It said, “In the lead up to any democratic election there must be space for peaceful expression and assembly; for independent media to do its job covering electoral developments; for participants to have access to information; and for all individuals to be able to partake in the electoral process without harassment, intimidation, or violence.”

Is it good news for the ruling party in Bangladesh? We must remember this statement came from the US Department of State. It is very much likely that the Department of State would appraise the US President on the overall situation centering the upcoming election in Bangladesh. Under any circumstances, it may not turn out to be any news of celebration to the ruling party members.

Has the upcoming general election become tainted?

Not yet, but it may – ultimately unless the government initiates some urgent measures in correcting some of its actions and strengthens its presence in the international media. The ruling party needs to realize – whatever may be the campaign going on in the Bangla media as well as several unknown English press, unless there is an effective, bold and dynamic initiative in countering each of the wrong or misleading reports in the international media with due diligence, the ruling party may ultimately face an unforeseen consequence.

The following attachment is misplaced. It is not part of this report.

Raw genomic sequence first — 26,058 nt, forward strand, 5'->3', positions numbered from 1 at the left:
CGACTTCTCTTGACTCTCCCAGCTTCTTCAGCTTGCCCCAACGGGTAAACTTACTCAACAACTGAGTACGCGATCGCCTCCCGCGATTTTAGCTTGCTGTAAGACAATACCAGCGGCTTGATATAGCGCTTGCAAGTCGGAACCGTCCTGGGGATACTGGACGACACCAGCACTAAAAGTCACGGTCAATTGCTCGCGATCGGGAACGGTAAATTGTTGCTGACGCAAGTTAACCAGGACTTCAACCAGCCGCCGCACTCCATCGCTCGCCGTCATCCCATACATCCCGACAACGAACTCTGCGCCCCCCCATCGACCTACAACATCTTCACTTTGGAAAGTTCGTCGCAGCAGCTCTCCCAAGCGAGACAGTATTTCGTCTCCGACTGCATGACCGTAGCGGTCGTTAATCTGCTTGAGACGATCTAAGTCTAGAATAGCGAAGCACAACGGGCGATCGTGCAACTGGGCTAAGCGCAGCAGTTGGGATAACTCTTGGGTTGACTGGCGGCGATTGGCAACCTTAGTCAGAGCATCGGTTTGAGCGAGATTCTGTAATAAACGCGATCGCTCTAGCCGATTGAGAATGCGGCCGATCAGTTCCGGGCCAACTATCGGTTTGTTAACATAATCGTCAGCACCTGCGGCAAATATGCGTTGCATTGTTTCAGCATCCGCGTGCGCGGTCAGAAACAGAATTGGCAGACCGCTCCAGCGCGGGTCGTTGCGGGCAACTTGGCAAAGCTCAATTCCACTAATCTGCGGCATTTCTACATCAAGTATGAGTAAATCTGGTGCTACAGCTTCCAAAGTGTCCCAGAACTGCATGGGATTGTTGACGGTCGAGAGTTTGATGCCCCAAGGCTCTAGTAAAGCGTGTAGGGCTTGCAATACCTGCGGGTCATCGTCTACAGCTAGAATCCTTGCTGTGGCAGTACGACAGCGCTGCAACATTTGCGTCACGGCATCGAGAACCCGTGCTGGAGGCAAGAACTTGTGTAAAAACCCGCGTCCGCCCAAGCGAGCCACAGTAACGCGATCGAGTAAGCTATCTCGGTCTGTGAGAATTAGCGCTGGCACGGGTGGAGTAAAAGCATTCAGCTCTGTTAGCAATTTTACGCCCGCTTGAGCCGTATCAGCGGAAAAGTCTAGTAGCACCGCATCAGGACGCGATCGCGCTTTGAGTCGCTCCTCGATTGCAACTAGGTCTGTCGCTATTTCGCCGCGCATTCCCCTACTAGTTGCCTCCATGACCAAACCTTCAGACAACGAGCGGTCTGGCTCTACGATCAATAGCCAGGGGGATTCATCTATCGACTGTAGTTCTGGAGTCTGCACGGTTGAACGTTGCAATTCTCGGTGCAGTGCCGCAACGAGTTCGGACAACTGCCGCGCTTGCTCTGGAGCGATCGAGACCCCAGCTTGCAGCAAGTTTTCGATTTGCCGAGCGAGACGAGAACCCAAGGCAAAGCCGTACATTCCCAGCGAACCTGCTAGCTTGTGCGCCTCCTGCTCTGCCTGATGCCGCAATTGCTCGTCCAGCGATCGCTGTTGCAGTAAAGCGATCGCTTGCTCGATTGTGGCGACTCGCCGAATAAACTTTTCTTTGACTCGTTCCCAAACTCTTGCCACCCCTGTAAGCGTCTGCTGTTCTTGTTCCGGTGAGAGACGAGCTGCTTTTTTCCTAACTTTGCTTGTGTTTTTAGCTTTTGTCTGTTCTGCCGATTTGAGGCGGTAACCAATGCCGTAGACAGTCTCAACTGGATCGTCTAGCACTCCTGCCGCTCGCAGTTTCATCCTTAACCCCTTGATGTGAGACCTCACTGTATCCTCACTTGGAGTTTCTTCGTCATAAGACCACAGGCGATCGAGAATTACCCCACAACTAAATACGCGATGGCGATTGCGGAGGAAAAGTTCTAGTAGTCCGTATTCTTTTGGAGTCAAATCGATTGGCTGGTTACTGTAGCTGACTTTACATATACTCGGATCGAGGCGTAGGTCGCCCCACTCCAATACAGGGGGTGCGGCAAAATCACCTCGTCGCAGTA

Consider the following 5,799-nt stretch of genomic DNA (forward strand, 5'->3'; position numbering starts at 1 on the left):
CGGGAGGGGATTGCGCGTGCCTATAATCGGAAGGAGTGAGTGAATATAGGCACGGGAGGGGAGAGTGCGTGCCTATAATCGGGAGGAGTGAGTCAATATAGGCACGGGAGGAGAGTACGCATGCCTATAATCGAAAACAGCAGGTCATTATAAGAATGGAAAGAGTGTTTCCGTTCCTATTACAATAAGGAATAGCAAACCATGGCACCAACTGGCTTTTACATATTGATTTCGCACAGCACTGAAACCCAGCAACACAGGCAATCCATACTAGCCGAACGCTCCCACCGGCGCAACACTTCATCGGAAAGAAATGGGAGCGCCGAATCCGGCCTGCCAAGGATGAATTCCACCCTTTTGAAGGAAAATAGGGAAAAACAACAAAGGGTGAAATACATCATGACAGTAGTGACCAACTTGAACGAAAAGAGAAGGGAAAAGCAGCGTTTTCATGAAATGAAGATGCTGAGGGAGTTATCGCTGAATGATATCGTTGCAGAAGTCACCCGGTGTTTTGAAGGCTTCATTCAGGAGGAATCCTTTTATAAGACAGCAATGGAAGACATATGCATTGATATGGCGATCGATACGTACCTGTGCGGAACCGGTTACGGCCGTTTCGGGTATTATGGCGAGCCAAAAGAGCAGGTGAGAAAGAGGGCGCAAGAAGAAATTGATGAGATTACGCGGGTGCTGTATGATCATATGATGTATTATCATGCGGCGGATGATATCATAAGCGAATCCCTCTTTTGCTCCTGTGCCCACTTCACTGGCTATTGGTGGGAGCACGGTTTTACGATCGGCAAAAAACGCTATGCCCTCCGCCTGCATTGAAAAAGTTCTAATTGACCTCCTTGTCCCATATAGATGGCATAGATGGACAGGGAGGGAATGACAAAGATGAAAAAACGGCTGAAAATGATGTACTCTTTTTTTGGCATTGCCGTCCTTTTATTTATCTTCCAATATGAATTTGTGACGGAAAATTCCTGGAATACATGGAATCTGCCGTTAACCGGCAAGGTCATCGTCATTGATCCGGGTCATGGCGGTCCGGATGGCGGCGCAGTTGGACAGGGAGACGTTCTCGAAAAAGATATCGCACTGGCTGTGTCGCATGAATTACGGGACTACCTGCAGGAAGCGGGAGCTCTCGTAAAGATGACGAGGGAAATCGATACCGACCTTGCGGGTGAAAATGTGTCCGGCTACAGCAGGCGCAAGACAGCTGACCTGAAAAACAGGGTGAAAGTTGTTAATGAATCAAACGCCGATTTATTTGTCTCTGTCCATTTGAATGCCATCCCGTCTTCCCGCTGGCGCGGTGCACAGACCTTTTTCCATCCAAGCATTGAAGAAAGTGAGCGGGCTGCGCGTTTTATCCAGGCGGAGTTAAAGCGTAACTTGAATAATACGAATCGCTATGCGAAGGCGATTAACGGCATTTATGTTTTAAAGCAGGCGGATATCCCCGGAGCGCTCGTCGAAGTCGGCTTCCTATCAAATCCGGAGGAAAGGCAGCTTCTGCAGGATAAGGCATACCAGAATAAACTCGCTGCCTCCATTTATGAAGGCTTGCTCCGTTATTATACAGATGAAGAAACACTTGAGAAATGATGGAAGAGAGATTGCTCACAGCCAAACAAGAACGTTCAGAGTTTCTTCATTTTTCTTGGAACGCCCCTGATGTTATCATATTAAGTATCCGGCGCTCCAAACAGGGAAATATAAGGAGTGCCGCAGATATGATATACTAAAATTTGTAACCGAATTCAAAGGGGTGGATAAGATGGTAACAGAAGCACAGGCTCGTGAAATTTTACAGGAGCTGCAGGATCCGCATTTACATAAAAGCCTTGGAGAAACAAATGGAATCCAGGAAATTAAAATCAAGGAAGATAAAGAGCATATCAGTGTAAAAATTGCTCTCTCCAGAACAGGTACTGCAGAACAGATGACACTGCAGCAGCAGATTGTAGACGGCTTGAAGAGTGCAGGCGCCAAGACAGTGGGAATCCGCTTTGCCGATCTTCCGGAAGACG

Now the million dollar question is – if the ruling party really is capable of doing this. In my opinion – it is. But, for getting a positive result, the ruling Awami League needs to mobilize its teams of media experts forthwith. And of course, I have every doubt about such initiatives from the ruling party as it has already become over-confident of winning the upcoming general election.

Salah Uddin Shoaib Choudhury is the editor of Blitz



Related Articles
    Where Those Women Rights Activists Have Gone ...
    Bangladesh Urgently Needs International ...
    Media Bias, Political Polarization and ...
    Ziad Abdelnour: A Profile in Insight, Hope, ...
    Antisemitism, Anti-Zionism and Enemies of ...
    From Hitler Restaurant to Sex Hotel and a ...
    Denying the Allegations of Forceful Conversion
    Has Saudis Officially Abolished Slavery Really?
    North Korea Should Not Miss the Opportunity
    Pakistan Rides on Camel’s Back
    After SAARC Is BIMSTEC and What Is Next?


Salah Uddin Shoaib Choudhury is a seasoned editor, writer, columnist, author, and peace activist in Dhaka, Bangladesh. He is also an editor & publisher of Weekly Blitz www.weeklyblitz.net The Bangladesh journalist is the recipient of various awards including "PEN USA Freedom to Write Award 2005" and "AJC Moral Courage Award 2006."

 

back

 

 

 

The Seoul Times Shinheungro 25-gil 2-6 Yongsan-gu, Seoul, Korea 04337 (ZC)
Office: 82-10-6606-6188 Email:seoultimes@gmail.com
Copyrights 2000 The Seoul Times Company  ST Banner Exchange